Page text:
The core group of Pat Metheny, Steve Rodby and Lyle Mays, welcomes a new generation of imagination into the group with the new lineup, featuring the multi-talented Richard Bona on vocals/percussion (who has become a staple on the contemporary jazz scene since his 1999 Columbia debut Scenes From My Life), NY-based trumpeter Cuong Vu (whose music caused Metheny to personally seek him out for the project) and drummer Antonio Sanchez, whom Metheny discovered on a joint tour as part of the Danilo Perez Trio.
The result: Speaking of Now, the next chapter in the Metheny Group journey that continues the tradition of musicianship and exploration carried on these past 25 years. As the title says, the group's journey is never-ending, and the goal is to always look ahead to the next level while never forgetting what is behind you.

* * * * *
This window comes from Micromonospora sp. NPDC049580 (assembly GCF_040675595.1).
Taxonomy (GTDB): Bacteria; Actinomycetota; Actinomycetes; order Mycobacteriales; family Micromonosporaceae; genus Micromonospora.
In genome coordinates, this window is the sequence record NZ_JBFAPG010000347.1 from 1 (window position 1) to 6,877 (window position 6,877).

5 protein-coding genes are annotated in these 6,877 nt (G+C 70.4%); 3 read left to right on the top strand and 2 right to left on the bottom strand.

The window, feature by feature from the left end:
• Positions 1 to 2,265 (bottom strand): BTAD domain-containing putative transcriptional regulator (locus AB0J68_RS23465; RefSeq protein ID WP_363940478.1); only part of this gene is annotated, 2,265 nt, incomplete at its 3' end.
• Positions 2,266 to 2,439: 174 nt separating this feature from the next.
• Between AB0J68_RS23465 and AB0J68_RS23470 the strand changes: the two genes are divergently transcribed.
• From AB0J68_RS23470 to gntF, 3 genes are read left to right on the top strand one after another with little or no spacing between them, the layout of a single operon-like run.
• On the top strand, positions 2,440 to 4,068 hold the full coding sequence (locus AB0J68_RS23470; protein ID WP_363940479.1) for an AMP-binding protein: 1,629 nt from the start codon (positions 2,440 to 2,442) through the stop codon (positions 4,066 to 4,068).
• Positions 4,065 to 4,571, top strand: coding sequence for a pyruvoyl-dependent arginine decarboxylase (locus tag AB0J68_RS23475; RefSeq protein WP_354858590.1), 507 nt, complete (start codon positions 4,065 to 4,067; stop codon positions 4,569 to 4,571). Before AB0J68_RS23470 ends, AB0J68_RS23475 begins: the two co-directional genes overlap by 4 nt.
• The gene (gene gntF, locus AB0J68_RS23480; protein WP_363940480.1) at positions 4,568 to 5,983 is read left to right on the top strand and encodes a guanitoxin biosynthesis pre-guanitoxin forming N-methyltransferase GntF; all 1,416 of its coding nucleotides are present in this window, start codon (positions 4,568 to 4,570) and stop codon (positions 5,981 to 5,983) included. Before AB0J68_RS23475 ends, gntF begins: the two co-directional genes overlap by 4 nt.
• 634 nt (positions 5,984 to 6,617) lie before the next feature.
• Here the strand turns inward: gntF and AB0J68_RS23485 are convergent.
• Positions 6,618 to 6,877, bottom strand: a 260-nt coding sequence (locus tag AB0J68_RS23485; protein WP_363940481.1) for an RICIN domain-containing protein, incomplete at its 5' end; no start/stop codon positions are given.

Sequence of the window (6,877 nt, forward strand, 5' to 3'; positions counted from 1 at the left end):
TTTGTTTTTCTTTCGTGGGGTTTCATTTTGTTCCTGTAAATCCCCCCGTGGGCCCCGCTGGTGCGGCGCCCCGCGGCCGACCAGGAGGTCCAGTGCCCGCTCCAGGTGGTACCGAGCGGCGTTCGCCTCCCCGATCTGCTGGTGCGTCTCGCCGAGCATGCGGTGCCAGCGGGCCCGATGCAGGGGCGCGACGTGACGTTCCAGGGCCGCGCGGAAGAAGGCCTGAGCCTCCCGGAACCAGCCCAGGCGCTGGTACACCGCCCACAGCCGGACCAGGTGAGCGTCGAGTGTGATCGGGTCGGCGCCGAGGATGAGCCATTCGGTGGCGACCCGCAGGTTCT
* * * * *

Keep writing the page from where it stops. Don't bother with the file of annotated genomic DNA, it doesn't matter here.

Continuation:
I was very fortunate to catch up with Pat Metheny, whose creativity, legendary guitar work, and creative perfectionism have been the cornerstone of the contemporary jazz scene since 1975.JazzReview.com: How did it feel to move back into group mode after the success and extensive touring in the trio setting? Was there any adjustment period coming from the more scaled down setting, or was it fairly natural to shift back into the full group mode? Pat Metheny: It was very natural, as is always the case when I come back to the group something very special. That's the environment that I've lived most of my life and for the last 25 years. The fact that it continues to go on and we have so much to talk about, the fact that it's so expansive and a wonderful place to put our energy is just great. The time with the trio ended up being a significant amount of time. I hadn't really anticipated that when it launched. I thought it was going to be a 4-week tour. We ended up with three CDs of material and a couple of hundred gigs under our belt. By the time we started to wrap-up, I was starting to get the itch for that bigger sound, the incredible stylistic range and potential that only the group harbors. JazzReview.com: In your own opinion, how do you feel Speaking Of Now is different from past PMG albums? All PMG records have that amazing signature sound, but I would imagine that with each recording there is something new that you try to introduce or focus on. Pat Metheny: Well, I think that there are some records that come along that are more revolutionary, more developmental. I think this is a more developmental kind of record. Having said that, there are significant things about this CD that are quite unlike other records, although they are very subtle. There's not the overt, weird, new guitar kinds of things like on ID, like on We Live Here. There was a very specific task involved, or on like the record Quartet, where we used acoustic instruments. The challenge for me this time was that we’ve got these new younger guys on the record. For the first time, we have three guys who are chronologically one generation younger than the rest of us, and from very different places across the jazz panorama and geographically. One thing they all had in common was that listening to Pat Metheny Group records formed part of their musical DNA. I was very much affected by their enthusiasm for what it meant to be in this band, particularly the records that they all kept raving about, like the late 80's stuff: Still Life Talking, and all that. That caused me to go back and listen to those records and say, ‘OK, what were those, and what was that?’ I realized for the last number of years, I really haven't been putting a priority on melody the same way I used to. So, before I called Lyle and went into the studio or did anything, I wanted to just generate a bunch of melodic material that I felt had that same weight to it, that same quality. The notes have to go this way, the chords have to follow this way. I spent the last few months trying to write melodic stuff that had that lasting quality, and that's sort of what the record is built around. JazzReview.com: What, if any, is a given constant with each PMG CD? What is something that you feel strongly about keeping consistent between each new record? Pat Metheny: Wow, that's a hard one [pauses]. I think that there's a real attention to detail that's always been in all of our records. We really work in such a way that everything matters every chord, every transition, regardless of what we're trying to do stylistically. That level of detail is a priority for me. JazzReview.com: I know that often you tailor your compositions around the sound and style of the players. Tell us a little about this process, how it took place and came to fruition in the studio, particularly with these very distinct new players? Pat Metheny: Well, the biggest change is that we have this really incredible new drummer. Antonio (Sanchez) brings a world of possibilities to this band that are really incredibly inspiring. They come in not only in the form of his drumming abilities, but his sort of musical and personal maturity that kind of gives a weight to everything. It’s allowed us to dream about some stuff that we really hadn't thought of before. This is in no way diminishes the considerable talents of our previous drummers. Both Paul and Danny are great drummers, but Antonio is dealing with the instrument on such an incredibly advanced level, that there's this sort of internal precision to everything that he does. It's just kind of awe-inspiring in a way. But beside that, he's just such a great jazz drummer and as far as I know, there's never really been a drummer quite like him that can do all those things. So, we really wanted to take advantage of that and connect it stylistically to what the band is all about. JazzReview.com: Has anything you have been listening to lately contributed a lot to your compositions and/or playing? I'm sure your avid listeners would want to know what's in your CD player at any given time. Pat Metheny: I have to admit these last couple of years, in terms of listening time, have been really diminished by the fact that I've got two little kids at home. So, if I'm listening to anything it's like "Thomas The Train," or "Sesame Street" or stuff like that. So, I haven't been really able to stay up on things like I used to do. But, I still listen to a lot of the same things I always listen to, like Coltrane, Sonny Rollins and Miles, and the stuff that's great. And, I try and keep up on all of the latest major jazz releases. I always enjoy what I'm listening to, but nothing lately that's had a huge effect on me. One thing about this band and this record is, there's so much stuff that we've dealt with and done so many implications, that we could spend almost a lifetime dealing with it. I haven't felt like we've had to go out and get all kinds of new information in order to just write some tunes. I've always had 60 or 70 tunes that are unrecorded that are just sitting around. The challenge is not so much to go and get new stuff, but to sit down and record all of these new ideas. JazzReview.com: Let’s focus for a minute strictly on your own playing. In my eyes, your trademark is that your solo sections in themselves are like mini-compositions within the context of the song. How often do you write out solo sections, or do you establish a general framework of what you want to play and rely solely on improvisation? Pat Metheny: You just said a 'general framework and rely solely on improvisation' that's kind of the idea of doing it. We do spend a lot of time writing solo form, which often is quite different than what the original tune suggests. On this record, there are tunes where the form that we solo doesn't happen anyplace else, other than the solo. Or, we'll build modulations into the solo form to give it a dramatic structure, as opposed to just playing the same 32 bars over and over again. That's a little different than what you were talking about, which is actually writing out a literal solo, which to tell you the truth, I don't think I could do if I wanted to (laughs). JazzReview.com: This may sound like an odd question, but I've always been fascinated with the titles of PMG albums. Sometimes they are more obvious than others, but what does "Speaking of Now" represent in this particular case? Pat Metheny: I think that could be like our motto, right from day one. I think we could have called any record we've made that. It's such an important part of what this band is about. It seems like so much of jazz is about looking backwards now, paying homage to previous masters. That's all great. I can't say I have any big problem with that, but I feel like the best jazz is about people addressing the particularities of their own unique time. That's something that this band has been fully committed to right from the get-go. JazzReview.com: You've accomplished so many things, from groundbreaking albums to film scoring, collaborations, you name it, but the world of music is ever unfolding. Is there anything you've longed to try and have not yet done perhaps a hint toward future projects or themes? Pat Metheny: To tell you the truth, when I finish a record like this, I'm just so glad to get it done and be happy with it. Like I am with this one. I kind of favor that 6-month period before I think about what the next one's going to be. I'm in that state right now where all I'm really concerned with is how we're going to play this music live, and that sort of thing. I always have millions of ideas. I can't say that I have any particular one right now that's likely to emerge as the front-runner. In a way, I'd love to do another record with this band right away. I’ve even considered not doing a tour so we could make another record. There were so many potential things we could do with this lineup and I wanted to really work them in a way. But, I admit that going out on the road will be really great for this lineup. I'm looking forward to another record right after that. JazzReview.com: Pat, we would like to thank you so much for taking the time to speak with us today. We wish you continued success with your new release.